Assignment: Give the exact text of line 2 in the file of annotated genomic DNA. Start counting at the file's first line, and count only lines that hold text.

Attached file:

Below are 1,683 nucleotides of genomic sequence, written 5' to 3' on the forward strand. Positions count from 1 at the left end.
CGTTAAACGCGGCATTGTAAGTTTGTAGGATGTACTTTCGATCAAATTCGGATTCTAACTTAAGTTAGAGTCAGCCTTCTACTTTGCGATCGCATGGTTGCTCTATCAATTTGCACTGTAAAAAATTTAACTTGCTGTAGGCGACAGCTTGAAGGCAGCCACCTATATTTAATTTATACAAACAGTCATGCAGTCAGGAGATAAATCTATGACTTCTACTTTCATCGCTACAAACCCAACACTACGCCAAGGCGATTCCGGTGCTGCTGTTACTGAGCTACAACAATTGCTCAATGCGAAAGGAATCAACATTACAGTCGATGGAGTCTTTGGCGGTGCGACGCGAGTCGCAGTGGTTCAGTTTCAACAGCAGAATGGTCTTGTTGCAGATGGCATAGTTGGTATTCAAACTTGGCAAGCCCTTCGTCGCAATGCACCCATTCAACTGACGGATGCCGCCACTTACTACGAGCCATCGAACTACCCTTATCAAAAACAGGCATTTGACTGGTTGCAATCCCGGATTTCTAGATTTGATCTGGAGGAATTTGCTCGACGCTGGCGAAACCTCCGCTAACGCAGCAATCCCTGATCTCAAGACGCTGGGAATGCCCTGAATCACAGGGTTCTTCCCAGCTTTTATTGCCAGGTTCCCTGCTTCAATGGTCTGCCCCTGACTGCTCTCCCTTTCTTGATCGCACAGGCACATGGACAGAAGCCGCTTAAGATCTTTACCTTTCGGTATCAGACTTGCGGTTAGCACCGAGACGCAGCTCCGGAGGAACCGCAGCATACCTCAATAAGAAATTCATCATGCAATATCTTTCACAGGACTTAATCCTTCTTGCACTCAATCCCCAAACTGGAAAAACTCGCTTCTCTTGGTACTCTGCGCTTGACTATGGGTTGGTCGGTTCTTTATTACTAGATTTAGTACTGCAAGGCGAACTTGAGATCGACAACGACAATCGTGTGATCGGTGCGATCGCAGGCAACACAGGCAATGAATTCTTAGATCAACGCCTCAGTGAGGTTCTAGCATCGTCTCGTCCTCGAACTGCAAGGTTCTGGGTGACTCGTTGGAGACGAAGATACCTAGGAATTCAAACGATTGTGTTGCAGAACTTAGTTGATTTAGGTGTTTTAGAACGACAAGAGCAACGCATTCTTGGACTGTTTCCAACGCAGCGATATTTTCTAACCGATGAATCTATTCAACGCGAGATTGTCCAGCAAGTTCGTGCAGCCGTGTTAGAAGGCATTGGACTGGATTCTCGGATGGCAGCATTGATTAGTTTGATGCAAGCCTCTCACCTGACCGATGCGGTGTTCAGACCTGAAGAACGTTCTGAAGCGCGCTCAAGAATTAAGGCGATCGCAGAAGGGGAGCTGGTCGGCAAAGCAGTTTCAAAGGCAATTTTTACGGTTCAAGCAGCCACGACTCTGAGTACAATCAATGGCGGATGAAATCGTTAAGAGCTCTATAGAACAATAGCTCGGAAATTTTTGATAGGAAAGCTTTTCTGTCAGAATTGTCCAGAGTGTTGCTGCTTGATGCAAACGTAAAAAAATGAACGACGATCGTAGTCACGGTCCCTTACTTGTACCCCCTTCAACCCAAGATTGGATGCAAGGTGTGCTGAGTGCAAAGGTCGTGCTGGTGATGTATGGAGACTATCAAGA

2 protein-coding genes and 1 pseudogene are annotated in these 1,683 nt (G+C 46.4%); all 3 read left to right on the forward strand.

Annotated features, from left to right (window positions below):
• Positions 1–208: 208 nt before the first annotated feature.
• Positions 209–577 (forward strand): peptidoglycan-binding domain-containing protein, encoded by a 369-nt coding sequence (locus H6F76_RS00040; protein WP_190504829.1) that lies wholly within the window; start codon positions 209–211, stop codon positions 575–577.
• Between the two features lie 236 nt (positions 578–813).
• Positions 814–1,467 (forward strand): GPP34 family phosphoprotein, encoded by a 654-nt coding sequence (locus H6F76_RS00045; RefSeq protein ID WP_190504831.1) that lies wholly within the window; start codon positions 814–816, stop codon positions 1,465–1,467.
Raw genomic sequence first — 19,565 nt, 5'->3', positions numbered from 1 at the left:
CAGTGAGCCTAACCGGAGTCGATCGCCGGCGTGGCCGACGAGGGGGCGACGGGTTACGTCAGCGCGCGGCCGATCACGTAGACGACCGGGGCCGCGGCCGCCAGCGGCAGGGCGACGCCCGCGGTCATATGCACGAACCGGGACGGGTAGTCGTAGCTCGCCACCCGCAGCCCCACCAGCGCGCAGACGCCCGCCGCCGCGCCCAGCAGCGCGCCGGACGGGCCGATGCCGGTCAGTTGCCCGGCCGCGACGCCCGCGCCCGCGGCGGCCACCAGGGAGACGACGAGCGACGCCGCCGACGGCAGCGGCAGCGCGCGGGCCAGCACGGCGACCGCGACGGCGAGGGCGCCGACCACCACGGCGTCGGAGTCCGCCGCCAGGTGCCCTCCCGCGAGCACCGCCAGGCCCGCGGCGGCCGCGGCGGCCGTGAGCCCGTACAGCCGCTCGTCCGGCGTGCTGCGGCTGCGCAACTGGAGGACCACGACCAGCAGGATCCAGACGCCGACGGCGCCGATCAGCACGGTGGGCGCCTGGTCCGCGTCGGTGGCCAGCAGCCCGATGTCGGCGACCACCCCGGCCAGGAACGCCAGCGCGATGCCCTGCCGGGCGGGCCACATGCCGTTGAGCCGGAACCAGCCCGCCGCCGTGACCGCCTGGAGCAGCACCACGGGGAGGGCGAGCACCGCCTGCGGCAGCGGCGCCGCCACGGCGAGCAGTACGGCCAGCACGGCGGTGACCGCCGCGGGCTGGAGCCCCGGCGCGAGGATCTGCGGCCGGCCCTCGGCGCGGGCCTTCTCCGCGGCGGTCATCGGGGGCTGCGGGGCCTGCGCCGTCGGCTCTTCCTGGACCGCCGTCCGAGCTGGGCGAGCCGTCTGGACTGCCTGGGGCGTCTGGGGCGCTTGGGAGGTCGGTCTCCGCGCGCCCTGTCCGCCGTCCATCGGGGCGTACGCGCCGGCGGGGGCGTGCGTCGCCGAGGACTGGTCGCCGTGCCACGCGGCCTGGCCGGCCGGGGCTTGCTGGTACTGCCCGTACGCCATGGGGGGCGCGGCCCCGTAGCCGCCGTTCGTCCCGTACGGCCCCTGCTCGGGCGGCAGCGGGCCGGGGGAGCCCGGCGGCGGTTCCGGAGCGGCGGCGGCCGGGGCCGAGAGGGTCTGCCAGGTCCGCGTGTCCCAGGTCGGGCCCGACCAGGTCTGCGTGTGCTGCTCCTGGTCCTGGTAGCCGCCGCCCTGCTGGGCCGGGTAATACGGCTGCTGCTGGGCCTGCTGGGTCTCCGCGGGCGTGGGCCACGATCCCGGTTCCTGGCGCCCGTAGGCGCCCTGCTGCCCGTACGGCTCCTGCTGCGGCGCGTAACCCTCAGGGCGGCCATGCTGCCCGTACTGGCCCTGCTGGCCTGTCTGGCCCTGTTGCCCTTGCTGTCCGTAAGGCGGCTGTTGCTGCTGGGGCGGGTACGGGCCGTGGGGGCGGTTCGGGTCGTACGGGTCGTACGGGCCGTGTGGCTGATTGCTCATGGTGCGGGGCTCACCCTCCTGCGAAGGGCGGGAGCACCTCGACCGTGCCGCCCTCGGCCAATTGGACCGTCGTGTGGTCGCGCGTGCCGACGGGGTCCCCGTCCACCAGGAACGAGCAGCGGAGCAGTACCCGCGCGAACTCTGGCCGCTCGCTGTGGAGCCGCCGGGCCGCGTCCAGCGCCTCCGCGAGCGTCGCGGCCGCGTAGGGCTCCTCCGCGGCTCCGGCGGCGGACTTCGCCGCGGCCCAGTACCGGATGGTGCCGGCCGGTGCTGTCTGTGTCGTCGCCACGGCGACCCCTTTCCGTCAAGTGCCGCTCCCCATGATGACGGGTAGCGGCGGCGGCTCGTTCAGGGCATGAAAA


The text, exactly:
CGTTAAACGCGGCATTGTAAGTTTGTAGGATGTACTTTCGATCAAATTCGGATTCTAACTTAAGTTAGAGTCAGCCTTCTACTTTGCGATCGCATGGTTGCTCTATCAATTTGCACTGTAAAAAATTTAACTTGCTGTAGGCGACAGCTTGAAGGCAGCCACCTATATTTAATTTATACAAACAGTCATGCAGTCAGGAGATAAATCTATGACTTCTACTTTCATCGCTACAAACCCAACACTACGCCAAGGCGATTCCGGTGCTGCTGTTACTGAGCTACAACAATTGCTCAATGCGAAAGGAATCAACATTACAGTCGATGGAGTCTTTGGCGGTGCGACGCGAGTCGCAGTGGTTCAGTTTCAACAGCAGAATGGTCTTGTTGCAGATGGCATAGTTGGTATTCAAACTTGGCAAGCCCTTCGTCGCAATGCACCCATTCAACTGACGGATGCCGCCACTTACTACGAGCCATCGAACTACCCTTATCAAAAACAGGCATTTGACTGGTTGCAATCCCGGATTTCTAGATTTGATCTGGAGGAATTTGCTCGACGCTGGCGAAACCTCCGCTAACGCAGCAATCCCTGATCTCAAGACGCTGGGAATGCCCTGAATCACAGGGTTCTTCCCAGCTTTTATTGCCAGGTTCCCTGCTTCAATGGTCTGCCCCTGACTGCTCTCCCTTTCTTGATCGCACAGGCACATGGACAGAAGCCGCTTAAGATCTTTACCTTTCGGTATCAGACTTGCGGTTAGCACCGAGACGCAGCTCCGGAGGAACCGCAGCATACCTCAATAAGAAATTCATCATGCAATATCTTTCACAGGACTTAATCCTTCTTGCACTCAATCCCCAAACTGGAAAAACTCGCTTCTCTTGGTACTCTGCGCTTGACTATGGGTTGGTCGGTTCTTTATTACTAGATTTAGTACTGCAAGGCGAACTTGAGATCGACAACGACAATCGTGTGATCGGTGCGATCGCAGGCAACACAGGCAATGAATTCTTAGATCAACGCCTCAGTGAGGTTCTAGCATCGTCTCGTCCTCGAACTGCAAGGTTCTGGGTGACTCGTTGGAGACGAAGATACCTAGGAATTCAAACGATTGTGTTGCAGAACTTAGTTGATTTAGGTGTTTTAGAACGACAAGAGCAACGCATTCTTGGACTGTTTCCAACGCAGCGATATTTTCTAACCGATGAATCTATTCAACGCGAGATTGTCCAGCAAGTTCGTGCAGCCGTGTTAGAAGGCATTGGACTGGATTCTCGGATGGCAGCATTGATTAGTTTGATGCAAGCCTCTCACCTGACCGATGCGGTGTTCAGACCTGAAGAACGTTCTGAAGCGCGCTCAAGAATTAAGGCGATCGCAGAAGGGGAGCTGGTCGGCAAAGCAGTTTCAAAGGCAATTTTTACGGTTCAAGCAGCCACGACTCTGAGTACAATCAATGGCGGATGAAATCGTTAAGAGCTCTATAGAACAATAGCTCGGAAATTTTTGATAGGAAAGCTTTTCTGTCAGAATTGTCCAGAGTGTTGCTGCTTGATGCAAACGTAAAAAAATGAACGACGATCGTAGTCACGGTCCCTTACTTGTACCCCCTTCAACCCAAGATTGGATGCAAGGTGTGCTGAGTGCAAAGGTCGTGCTGGTGATGTATGGAGACTATCAAGA